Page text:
Moreover, rehabilitation costs need not be figured with exactness. Id. at 755. Even eliminating the necessity for closing the space between ties, estimated rehabilitation costs are extensive in this case, rising well above a quarter million dollars on each branch. The ICC was entitled to take into account the generally large rehabilitation figures reflected in the record as necessary for long term operation at a reasonable level of safety.8
V. Computation of Opportunity Cost
The petitioners assert that the ICC improperly considered N&W's opportunity costs as bearing on the public's interest in maintaining rail service over these branches. Here, opportunity costs measure the economic loss N&W experiences by foregoing more profitable use of its resources. See Abandonment of Rail Lines Use of Opportunity Costs, 360 I.C.C. 571 (1980), upheld on petition for review sub nom. Farmland Industries, Inc. v. United States, 642 F.2d 208 (7th Cir. 1981).9 The petitioners alternatively argue that even if opportunity cost was an appropriate factor for ICC consideration, the ICC used incorrect figures in making its determination.
The ICC properly considered opportunity costs in this case. In Missouri Pacific Railroad Company v. United States, 625 F.2d 178 (8th Cir. 1980), the court held that the ICC must consider a railroad's opportunity cost when balancing the public interest in permitting an abandonment. The ICC had disregarded Missouri Pacific's evidence concerning opportunity costs, and the court remanded the case for reconsideration. The court concluded that previous ICC cases presaged such a requirement, giving due notice to the parties that opportunity costs could be considered. 625 F.2d at 182. And the Eighth Circuit concluded that the absence of a regulation governing use of opportunity costs at the time of decision did not limit the requirement that the ICC consider such costs. Id.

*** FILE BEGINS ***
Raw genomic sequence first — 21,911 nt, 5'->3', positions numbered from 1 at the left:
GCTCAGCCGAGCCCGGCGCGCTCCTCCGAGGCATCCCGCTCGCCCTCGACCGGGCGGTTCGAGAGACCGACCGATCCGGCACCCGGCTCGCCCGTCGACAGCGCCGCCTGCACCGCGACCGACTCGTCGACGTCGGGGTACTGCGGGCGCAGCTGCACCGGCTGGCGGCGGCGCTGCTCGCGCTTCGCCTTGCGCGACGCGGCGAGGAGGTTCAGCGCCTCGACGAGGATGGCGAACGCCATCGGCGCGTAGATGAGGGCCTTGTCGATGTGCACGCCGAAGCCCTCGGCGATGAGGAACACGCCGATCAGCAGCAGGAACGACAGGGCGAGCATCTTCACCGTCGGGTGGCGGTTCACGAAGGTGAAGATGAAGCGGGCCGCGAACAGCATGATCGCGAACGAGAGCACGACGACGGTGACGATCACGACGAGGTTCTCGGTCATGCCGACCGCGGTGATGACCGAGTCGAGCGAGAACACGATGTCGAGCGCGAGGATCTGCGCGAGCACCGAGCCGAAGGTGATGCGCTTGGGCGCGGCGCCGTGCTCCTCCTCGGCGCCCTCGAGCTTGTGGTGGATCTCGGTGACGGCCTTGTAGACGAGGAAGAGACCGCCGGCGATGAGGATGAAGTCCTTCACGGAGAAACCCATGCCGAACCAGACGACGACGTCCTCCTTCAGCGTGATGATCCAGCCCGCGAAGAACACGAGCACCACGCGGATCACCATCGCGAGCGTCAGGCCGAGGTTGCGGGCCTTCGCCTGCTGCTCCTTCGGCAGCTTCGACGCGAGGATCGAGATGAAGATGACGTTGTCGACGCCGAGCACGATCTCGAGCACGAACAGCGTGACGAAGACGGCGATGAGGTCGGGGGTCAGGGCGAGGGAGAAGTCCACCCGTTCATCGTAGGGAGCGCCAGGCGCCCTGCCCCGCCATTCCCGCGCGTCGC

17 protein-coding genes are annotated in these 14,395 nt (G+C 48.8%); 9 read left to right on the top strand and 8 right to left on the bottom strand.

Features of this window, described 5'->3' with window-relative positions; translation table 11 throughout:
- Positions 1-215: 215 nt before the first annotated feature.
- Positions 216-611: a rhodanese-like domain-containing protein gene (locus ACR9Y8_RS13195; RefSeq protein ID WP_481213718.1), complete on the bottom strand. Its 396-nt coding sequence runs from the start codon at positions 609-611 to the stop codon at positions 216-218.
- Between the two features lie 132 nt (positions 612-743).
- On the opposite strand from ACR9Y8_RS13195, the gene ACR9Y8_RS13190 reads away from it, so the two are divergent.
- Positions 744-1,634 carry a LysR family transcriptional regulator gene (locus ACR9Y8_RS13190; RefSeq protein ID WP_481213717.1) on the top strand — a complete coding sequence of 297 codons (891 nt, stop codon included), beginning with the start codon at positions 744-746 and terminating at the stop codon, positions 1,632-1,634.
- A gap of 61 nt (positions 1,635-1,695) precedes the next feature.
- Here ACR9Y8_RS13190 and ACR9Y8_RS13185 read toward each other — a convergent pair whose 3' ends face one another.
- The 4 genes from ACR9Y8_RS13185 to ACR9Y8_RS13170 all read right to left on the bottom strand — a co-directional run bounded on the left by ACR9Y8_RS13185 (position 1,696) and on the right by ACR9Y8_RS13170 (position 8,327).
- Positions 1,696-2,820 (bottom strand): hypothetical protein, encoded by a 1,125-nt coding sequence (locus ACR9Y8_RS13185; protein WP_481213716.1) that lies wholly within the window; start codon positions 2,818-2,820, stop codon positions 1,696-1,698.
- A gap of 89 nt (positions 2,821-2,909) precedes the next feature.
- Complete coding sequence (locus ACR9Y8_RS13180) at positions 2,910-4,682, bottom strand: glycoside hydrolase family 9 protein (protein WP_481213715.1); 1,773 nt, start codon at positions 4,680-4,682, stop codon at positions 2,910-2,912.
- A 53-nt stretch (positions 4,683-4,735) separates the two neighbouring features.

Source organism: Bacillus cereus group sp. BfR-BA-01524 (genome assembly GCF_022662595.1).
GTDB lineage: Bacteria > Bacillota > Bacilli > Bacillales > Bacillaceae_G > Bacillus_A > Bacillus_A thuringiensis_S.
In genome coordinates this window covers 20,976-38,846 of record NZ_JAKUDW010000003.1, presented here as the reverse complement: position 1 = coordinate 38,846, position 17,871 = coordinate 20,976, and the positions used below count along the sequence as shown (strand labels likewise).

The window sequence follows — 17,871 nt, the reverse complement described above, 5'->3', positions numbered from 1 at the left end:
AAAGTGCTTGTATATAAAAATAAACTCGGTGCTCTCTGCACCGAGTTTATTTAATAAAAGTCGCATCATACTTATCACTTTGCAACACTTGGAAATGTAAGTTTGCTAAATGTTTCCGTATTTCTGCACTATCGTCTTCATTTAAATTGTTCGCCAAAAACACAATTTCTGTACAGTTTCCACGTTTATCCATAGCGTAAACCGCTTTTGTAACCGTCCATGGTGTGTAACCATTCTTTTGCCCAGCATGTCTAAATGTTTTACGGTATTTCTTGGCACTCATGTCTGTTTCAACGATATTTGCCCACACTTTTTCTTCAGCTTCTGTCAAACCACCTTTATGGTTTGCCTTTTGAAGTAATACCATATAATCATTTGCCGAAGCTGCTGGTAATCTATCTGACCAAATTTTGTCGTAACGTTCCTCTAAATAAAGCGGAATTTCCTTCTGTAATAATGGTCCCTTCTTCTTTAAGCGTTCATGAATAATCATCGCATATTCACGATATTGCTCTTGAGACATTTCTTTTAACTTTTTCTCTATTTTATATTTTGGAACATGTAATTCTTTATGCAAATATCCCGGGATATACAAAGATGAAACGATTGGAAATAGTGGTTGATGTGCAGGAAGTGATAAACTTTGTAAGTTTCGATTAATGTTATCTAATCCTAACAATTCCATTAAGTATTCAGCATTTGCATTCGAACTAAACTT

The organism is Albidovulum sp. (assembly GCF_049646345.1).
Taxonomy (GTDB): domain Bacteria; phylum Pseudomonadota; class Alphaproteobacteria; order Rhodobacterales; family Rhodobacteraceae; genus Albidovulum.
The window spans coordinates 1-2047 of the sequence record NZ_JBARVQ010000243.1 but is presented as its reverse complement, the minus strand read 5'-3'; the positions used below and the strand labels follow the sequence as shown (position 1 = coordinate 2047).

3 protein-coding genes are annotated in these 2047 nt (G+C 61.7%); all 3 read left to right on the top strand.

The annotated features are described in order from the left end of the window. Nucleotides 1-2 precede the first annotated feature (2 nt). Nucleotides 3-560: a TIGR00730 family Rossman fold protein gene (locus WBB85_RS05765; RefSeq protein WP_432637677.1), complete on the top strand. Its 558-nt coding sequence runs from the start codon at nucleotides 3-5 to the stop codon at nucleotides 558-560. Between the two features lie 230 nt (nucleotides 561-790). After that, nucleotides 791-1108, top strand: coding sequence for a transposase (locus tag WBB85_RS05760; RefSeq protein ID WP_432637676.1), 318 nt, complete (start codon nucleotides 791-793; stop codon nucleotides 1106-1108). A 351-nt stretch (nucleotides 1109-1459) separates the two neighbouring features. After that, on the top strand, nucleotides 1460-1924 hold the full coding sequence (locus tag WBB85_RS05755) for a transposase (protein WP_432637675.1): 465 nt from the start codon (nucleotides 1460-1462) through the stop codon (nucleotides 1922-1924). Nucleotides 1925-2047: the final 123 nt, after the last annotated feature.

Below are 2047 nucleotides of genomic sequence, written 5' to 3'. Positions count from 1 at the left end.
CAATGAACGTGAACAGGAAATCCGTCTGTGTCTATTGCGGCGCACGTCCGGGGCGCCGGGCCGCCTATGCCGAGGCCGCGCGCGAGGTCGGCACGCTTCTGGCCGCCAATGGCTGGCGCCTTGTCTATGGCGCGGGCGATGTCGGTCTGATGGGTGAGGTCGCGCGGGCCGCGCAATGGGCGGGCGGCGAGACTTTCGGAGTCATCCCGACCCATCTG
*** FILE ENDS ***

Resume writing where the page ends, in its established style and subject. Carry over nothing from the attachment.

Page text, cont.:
Like the petitioners in Missouri Pacific, the petitioners here were put on notice by precedent and by N&W's attempt to place opportunity costs into evidence on administrative appeal. The ICC, perhaps taking its cue from the Missouri Pacific case decided two months prior to the ICC's decision in this case, considered N&W's arguments and noted that, including labor expenses as an avoidable cost, the branches failed "by a wide margin" to return a reasonable amount on investment. There was no error in that action.
The ICC, however, erred in the figures used to make its computations. The ICC applied figures for salvage value which had been submitted by N&W as an exhibit before the administrative law judge. N&W had later reduced those figures by $100,000 in connection with the Rushville branch, and about $200,000 in connection with the Connersville branch. The change in salvage value would also alter the tax figures taken into account by the ICC as part of its calculation, see note 9, supra; Abandonment of Railroad Lines and Discontinuance of Service, Proposed Rulemaking and Order, 41 Fed.Reg. 31883 (July 30, 1976), and would result in a new calculation figure that indicates a reasonable rate of return. The ICC's decision, then, is arbitrary and capricious since it lacks any basis in the record. See Doe v. Hampton, 566 F.2d 265, 272 n.15 (D.C.Cir.1977).
The ICC and N&W have made little attempt before this court to rebut the charge of miscalculation, but hypothesize that it would have made no difference in the final outcome of the case. Alternatively, say the ICC and N&W, certain figures that were left out of the initial calculation would substantially replace the excess amounts contained in its computations.